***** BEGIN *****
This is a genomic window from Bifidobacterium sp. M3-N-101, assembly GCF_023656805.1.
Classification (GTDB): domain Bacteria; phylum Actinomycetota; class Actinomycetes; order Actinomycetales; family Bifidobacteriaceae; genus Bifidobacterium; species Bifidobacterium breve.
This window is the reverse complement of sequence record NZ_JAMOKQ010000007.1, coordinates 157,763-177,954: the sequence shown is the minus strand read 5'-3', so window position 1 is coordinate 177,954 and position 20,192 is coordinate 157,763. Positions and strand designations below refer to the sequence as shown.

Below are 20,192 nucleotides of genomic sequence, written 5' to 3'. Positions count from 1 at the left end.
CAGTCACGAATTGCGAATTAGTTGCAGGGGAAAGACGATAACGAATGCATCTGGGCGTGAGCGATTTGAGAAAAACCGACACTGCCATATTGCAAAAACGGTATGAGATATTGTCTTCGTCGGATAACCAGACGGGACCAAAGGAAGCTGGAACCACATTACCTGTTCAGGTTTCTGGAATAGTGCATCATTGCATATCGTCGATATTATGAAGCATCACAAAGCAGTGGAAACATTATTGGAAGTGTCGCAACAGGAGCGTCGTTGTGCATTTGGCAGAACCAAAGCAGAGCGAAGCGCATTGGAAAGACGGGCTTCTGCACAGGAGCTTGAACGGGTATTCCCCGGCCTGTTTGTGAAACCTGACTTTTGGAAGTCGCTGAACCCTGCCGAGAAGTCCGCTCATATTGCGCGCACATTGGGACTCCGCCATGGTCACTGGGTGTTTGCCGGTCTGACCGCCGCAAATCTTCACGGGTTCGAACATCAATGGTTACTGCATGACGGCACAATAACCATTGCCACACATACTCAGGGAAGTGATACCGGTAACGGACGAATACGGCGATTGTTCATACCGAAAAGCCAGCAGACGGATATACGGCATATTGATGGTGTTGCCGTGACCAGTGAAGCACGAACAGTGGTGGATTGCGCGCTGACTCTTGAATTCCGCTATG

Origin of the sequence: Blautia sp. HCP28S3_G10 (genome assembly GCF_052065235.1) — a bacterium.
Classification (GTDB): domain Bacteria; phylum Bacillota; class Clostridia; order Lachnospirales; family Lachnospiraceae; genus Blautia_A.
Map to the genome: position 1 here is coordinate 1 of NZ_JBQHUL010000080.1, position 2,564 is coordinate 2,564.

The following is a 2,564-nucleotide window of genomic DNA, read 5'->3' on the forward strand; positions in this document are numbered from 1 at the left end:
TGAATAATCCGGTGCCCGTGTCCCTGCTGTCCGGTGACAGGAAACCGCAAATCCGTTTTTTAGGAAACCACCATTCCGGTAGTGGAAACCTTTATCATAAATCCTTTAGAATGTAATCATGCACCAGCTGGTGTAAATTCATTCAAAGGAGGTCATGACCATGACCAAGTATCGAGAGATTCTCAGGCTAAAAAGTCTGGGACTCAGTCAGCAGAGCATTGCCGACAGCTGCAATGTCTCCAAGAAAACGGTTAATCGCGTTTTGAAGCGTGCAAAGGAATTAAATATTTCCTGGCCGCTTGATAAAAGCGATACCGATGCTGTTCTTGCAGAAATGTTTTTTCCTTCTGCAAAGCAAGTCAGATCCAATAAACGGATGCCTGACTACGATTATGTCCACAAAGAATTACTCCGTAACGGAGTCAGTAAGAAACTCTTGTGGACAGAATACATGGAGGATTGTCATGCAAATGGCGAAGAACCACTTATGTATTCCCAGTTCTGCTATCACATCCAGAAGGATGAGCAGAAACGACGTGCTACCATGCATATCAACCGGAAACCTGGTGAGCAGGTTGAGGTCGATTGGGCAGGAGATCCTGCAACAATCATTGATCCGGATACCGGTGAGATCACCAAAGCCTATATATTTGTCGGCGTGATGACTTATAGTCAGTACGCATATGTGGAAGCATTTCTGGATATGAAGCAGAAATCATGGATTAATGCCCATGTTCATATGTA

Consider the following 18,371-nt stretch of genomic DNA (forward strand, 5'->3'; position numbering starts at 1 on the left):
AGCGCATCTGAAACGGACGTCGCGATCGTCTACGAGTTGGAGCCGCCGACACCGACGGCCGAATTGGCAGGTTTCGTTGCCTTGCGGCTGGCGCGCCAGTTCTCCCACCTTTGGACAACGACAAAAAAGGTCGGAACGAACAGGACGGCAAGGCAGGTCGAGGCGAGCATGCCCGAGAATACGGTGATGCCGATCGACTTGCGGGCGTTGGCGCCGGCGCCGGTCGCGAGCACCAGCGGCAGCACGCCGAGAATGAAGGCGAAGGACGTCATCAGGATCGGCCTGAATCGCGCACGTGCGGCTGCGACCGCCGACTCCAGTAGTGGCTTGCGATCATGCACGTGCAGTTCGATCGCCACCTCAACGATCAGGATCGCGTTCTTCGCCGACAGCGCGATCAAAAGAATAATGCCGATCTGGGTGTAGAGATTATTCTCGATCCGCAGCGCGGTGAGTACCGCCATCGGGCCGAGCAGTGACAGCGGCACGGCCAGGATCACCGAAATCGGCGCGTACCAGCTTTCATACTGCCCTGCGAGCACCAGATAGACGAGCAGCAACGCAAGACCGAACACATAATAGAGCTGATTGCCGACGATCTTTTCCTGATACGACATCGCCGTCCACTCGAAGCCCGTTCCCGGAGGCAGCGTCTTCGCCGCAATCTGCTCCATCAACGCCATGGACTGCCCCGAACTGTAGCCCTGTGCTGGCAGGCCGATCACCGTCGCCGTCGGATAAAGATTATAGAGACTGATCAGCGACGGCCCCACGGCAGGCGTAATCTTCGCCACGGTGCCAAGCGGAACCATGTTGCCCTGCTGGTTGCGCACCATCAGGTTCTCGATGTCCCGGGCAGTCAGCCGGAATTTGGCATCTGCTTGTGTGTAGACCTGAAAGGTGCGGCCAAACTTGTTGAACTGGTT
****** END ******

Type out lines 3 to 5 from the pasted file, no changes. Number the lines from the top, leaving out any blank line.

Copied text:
This window is the reverse complement of sequence record NZ_JAMOKQ010000007.1, coordinates 157,763-177,954: the sequence shown is the minus strand read 5'-3', so window position 1 is coordinate 177,954 and position 20,192 is coordinate 157,763. Positions and strand designations below refer to the sequence as shown.

Below are 20,192 nucleotides of genomic sequence, written 5' to 3'. Positions count from 1 at the left end.
CAGTCACGAATTGCGAATTAGTTGCAGGGGAAAGACGATAACGAATGCATCTGGGCGTGAGCGATTTGAGAAAAACCGACACTGCCATATTGCAAAAACGGTATGAGATATTGTCTTCGTCGGATAACCAGACGGGACCAAAGGAAGCTGGAACCACATTACCTGTTCAGGTTTCTGGAATAGTGCATCATTGCATATCGTCGATATTATGAAGCATCACAAAGCAGTGGAAACATTATTGGAAGTGTCGCAACAGGAGCGTCGTTGTGCATTTGGCAGAACCAAAGCAGAGCGAAGCGCATTGGAAAGACGGGCTTCTGCACAGGAGCTTGAACGGGTATTCCCCGGCCTGTTTGTGAAACCTGACTTTTGGAAGTCGCTGAACCCTGCCGAGAAGTCCGCTCATATTGCGCGCACATTGGGACTCCGCCATGGTCACTGGGTGTTTGCCGGTCTGACCGCCGCAAATCTTCACGGGTTCGAACATCAATGGTTACTGCATGACGGCACAATAACCATTGCCACACATACTCAGGGAAGTGATACCGGTAACGGACGAATACGGCGATTGTTCATACCGAAAAGCCAGCAGACGGATATACGGCATATTGATGGTGTTGCCGTGACCAGTGAAGCACGAACAGTGGTGGATTGCGCGCTGACTCTTGAATTCCGCTATG